New database for property prices


Details of all property sales prices are to be published for the first time under legislation announced today.

A new database will be used to monitor market trends and house prices.

Minister for Justice Dermot Ahern today said statutory responsibility for publishing property sales prices will be given to the Property Services Regulatory Authority, which will be put on a statutory footing.

Mr Ahern said he would table amendments to the Property Services (Regulation) Bill 2009 - which will establish the authority on a statutory basis - during the next Dáil session.

He said he would also bring forward “any necessary amendments” to the Data Protection Acts to facilitate the publication of sale price data by the authority.

The Minister said his proposals would give effect to a commitment in the renewed Programme for Government to facilitate publication of property price data “in order to improve market transparency and early detection of market trends”.

“I am very aware of the need for reliable and up to date data on house prices and other property,” the Minister said.

“The Property Services Regulatory Authority will be in a position to ensure timely publication of this data as soon as the legislation is enacted later this year.”

Mr Ahern said that in accordance with the Programme for Government, the Department of the Environment would maintain a house price database in which the details of residential and commercial property sales would be maintained for statistical purposes.

The Society of Chartered Surveyors (SCS) said it had long called for such a property price database and for reform of the Data Protection Act, to create "much-needed transparency in the property market".

It welcomed the fact that the database will cover both residential and commercial property, but voiced concern that the database will not cover "the whole spectrum of the commercial property market".

SCS president Peter Stapleton said the society, as the largest association for property professionals in Ireland, was looking forward to working closely with the relevant government departments on this initiative.

"For this register to be fully effective it is vital that the legislation includes the commercial market in full and this needs to be clarified. This is because the commercial sector’s need of a register is even greater than that of the residential market," Mr Stapleton said.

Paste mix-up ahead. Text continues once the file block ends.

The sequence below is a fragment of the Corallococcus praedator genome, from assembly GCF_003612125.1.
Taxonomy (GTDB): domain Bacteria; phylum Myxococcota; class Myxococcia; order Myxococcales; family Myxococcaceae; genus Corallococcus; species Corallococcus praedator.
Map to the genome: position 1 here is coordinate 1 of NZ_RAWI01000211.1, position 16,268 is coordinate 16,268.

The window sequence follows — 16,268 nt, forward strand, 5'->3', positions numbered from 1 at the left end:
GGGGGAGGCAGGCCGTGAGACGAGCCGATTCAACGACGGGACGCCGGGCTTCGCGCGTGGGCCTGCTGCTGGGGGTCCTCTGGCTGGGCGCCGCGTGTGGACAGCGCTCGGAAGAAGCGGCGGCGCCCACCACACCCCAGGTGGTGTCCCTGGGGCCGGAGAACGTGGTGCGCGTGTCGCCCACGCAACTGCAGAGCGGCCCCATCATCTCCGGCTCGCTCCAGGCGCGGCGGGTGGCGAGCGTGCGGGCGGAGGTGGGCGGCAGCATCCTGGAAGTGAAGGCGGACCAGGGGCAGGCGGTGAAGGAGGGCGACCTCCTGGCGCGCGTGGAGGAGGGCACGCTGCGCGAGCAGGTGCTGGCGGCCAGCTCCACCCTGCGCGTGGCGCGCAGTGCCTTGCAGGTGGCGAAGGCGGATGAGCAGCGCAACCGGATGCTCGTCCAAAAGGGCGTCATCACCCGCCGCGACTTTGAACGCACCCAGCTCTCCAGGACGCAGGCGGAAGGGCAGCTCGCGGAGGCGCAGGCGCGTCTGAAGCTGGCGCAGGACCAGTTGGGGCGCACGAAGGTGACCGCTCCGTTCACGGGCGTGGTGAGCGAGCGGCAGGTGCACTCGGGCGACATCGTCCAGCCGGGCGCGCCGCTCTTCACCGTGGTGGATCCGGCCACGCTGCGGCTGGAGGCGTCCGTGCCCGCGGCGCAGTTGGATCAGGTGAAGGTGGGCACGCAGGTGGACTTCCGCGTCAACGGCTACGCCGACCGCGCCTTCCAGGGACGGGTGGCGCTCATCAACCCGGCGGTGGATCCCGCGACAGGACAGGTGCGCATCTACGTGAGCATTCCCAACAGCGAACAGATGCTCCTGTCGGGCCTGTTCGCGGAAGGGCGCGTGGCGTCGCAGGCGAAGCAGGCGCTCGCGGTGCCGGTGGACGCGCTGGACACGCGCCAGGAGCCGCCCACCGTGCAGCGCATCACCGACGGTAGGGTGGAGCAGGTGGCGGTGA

He said he hoped the new authority would be adequately resourced.and that its members would have a key role to play in the database's overseeing body.

The regional owner of property franchise Remax Ireland welcomed Mr Ahern's announcement.

Waterford-based auctioneer John Fogarty, who took over Remax in June, said the legislation was "long overdue".

“Up to now vendors had false expectations as they were basing everything on guide prices” he said. “On the other hand, purchasers were assuming that any asking price should be 20 per cent less.”

Mr Fogarty said the new law will bring welcome transparency to the property market.

He said the current situation makes no sense and makes it difficult for vendors, purchasers and agents to operate. With the new legislation everybody will have the correct facts and will not be operating on rumours, he said.

Fine Gael spokesman on housing, Terence Flanagan, said the plan "could bring welcome transparency to the property market but must not simply duplicate existing data".

“The new database is welcome if it brings certainty and transparency to the property market. However, Ireland does not need another quango duplicating data that is already out there. A lot of damage has been done to the property market over the years."

Mr Flanagan said it was not the first time the Minister had promised to bring in the necessary legislation to put the Property Services Regulatory Authority on a statutory footing.

"In fact, this quango was set up four years ago and has cost the taxpayer €3 million but is still not on a statutory footing.”

When the initiative was first announced last year, the Institute of Professional Auctioneers and Valuers said it would give transparency to the market.

“Everybody would know the correct facts not rumours. The current situation makes no sense and makes it difficult for buyers, sellers and agents to operate," chief executive Fintan McNamara said.